In the late 1680s, Dutch astronomer Christiaan Huygens wrote the book Cosmotheoros, which speculated on the existence and nature of life on other planets. It was the first such book written by a scientist based on observations of outer space. Huygens had established a reputation by discovering Titan, the first moon of Saturn observed, and figuring out that planet’s rings. He was also an inventor and mathematician. While he wrote the book in Latin for an educated audience, it was quickly translated and became quite popular.
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Huygens’ ideas about plants and animals were based on reasonable projections of what was then known to exist on the Earth, recently expanded by news of exotic species brought back to Europe by explorers’ ships. Marvelling at the richness and fitness of species “so exactly adapted”12 to life on Earth, he argued that if we were to deny this abundance to other planets, then “we should sink them below the Earth in Beauty and Dignity; a Thing very unreasonable.”13
What form might this life take? Based on new information that American species are different, but enough like those of the Old World, Huygens presumed a general similarity with terrestrial species. But he did give some consideration to the different physical conditions that may prevail on other planets. The atmosphere might be thicker, for example, which would suit a greater variety of flying creatures. Gravity might be different, too, although he did not provide estimates of the comparative gravitational force on each of the planets, and in any case he rejected the notion of a simple correlation between the size of a planet and the scale of its flora and fauna. “We may have a Race of Pygmies about the bigness of Frogs and Mice, possess’d of the Planets,”14 he wrote, although he thought it unlikely.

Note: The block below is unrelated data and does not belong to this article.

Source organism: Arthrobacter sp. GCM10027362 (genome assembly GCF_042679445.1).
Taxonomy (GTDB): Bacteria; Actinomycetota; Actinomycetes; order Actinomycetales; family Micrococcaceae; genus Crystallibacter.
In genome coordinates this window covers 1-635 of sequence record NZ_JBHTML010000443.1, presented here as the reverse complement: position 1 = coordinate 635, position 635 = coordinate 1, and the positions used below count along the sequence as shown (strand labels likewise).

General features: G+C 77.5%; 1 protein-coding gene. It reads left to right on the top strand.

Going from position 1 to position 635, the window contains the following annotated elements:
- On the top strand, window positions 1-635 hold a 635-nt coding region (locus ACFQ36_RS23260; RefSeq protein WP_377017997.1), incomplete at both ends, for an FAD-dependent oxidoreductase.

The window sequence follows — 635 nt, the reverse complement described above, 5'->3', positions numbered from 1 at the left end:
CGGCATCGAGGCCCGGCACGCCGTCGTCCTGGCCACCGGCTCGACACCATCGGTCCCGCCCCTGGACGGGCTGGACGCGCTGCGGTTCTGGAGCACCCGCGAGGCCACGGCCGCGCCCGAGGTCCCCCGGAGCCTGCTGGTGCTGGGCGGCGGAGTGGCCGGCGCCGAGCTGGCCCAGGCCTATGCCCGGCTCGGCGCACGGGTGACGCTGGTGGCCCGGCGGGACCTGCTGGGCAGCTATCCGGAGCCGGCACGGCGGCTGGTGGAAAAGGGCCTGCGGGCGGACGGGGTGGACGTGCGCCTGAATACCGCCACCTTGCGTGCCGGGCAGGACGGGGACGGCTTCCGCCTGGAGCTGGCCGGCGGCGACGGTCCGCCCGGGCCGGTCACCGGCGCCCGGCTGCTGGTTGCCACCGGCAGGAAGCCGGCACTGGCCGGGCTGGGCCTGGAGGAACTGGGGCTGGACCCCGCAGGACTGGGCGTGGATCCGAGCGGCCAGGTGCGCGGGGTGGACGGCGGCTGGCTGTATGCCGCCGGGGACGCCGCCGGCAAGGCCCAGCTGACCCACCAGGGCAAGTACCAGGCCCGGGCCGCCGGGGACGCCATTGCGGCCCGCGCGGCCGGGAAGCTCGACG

For Huygens, though, “the main and most diverting Point of the Enquiry is . . . placing some Spectators in these new discoveries, to enjoy these Creatures we have planted them with, and to admire their Beauty and Variety”. Remarkably, he suggested that these intelligent observers might not be men, but other kinds of “Creatures endued with Reason”.15 Some planets, indeed, might be capable of accommodating several species of “rational Creatures possess’d of different degrees of Reason and Sense”.16
If Huygens had been born a century earlier, he might have been burned at the stake for such ideas that went against the teachings of the Church. But Cosmotheoros was only published after his death, and he leaned into the scientific principle of uncertainty. As it was, the book gave 17th-century readers something to think about. Read more about the life and writings of Christiaan Huygens at the Public Domain Review. -via Damn Interesting